Wednesday, June 3, 2009

philosphical "deep" thoughts

Been thinking about questions of whether there is a right and wrong, truth and falsehood, black and white. If you go too far in one direction, everything is true and good, everything is right even in its' wrongness and nothing is black and white, all is in the gray zone. But if you go too far the other way, your definition of what is true becomes so narrow and rigid and ignores the different faces of truth. There's a story of a group of blind men defining what an elephant is. One says it's like a fan, another like a tree trunk, another like a rope, another like a hose and another like a wall. They're all correct in their perception but they're not entirely correct because they're not "seeing" the whole elephant. Since we are all blind in one sense, we can believe that what we perceive is true, but we must also acknowledge that we might be missing the other side or end of the elephant.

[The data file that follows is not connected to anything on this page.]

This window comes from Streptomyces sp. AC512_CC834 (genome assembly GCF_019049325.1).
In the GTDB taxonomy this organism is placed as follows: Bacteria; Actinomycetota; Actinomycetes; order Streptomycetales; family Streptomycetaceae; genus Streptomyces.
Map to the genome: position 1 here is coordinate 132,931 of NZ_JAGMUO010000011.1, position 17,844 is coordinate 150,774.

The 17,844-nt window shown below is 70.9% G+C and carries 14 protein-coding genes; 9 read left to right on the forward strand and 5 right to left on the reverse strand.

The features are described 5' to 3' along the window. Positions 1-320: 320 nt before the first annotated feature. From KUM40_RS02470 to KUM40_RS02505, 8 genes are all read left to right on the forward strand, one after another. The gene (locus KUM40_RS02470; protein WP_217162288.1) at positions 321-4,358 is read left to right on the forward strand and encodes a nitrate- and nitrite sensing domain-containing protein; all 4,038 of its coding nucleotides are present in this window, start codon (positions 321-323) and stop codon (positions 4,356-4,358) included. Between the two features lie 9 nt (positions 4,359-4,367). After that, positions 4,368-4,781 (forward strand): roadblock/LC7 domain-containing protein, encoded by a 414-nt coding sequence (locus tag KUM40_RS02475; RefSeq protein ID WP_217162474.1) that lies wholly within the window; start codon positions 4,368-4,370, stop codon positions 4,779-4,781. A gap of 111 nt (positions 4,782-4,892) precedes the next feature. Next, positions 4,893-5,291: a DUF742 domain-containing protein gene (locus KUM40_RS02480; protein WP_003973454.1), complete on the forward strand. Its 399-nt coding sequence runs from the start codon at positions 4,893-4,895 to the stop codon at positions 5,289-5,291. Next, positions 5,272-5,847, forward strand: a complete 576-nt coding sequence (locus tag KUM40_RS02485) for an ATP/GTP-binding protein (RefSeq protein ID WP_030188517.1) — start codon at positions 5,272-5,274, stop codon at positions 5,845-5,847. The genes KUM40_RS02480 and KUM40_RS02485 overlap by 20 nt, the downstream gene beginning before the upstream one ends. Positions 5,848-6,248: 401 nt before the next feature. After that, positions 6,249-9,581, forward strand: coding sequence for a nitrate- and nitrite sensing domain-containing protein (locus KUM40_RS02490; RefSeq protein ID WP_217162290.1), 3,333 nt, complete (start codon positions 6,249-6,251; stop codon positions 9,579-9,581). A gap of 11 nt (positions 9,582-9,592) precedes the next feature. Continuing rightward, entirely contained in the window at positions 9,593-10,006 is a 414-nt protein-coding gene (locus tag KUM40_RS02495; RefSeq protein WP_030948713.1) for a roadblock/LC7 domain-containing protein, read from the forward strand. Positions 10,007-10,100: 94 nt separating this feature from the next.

I'm reading Madeleine L'Engle's book "Walking on Water: Reflections on Faith and Art." She talks about how she believes that atheist artists who produce true art can be closer to God than some artists that profess to being Christian which makes me think (in my own round about stream of consciousness) of the saying "all roads lead to Rome." I talked to my husband about this (who is WAY more knowledgeable about this topic than I am and is a clearer thinker and has thought about it WAY more than I have) and he says, yes all roads lead to Rome which means you can't judge somebody for being on a different path than you - the gray zones of everybody is right - but that they all do lead to the same place which indicates that there is an absolute truth of some sort - the black and the white - that we're all striving towards. So how do you wrap your head around there being one absolute truth but an infinite number of ways of arriving there. There is some paradox there. Which brings me back to the elephant and the blind men. I fully acknowledge being blind and often I go in circles, seemingly endlessly in my quest to reconcile this rope I feel on one end and this hose I feel on the other.

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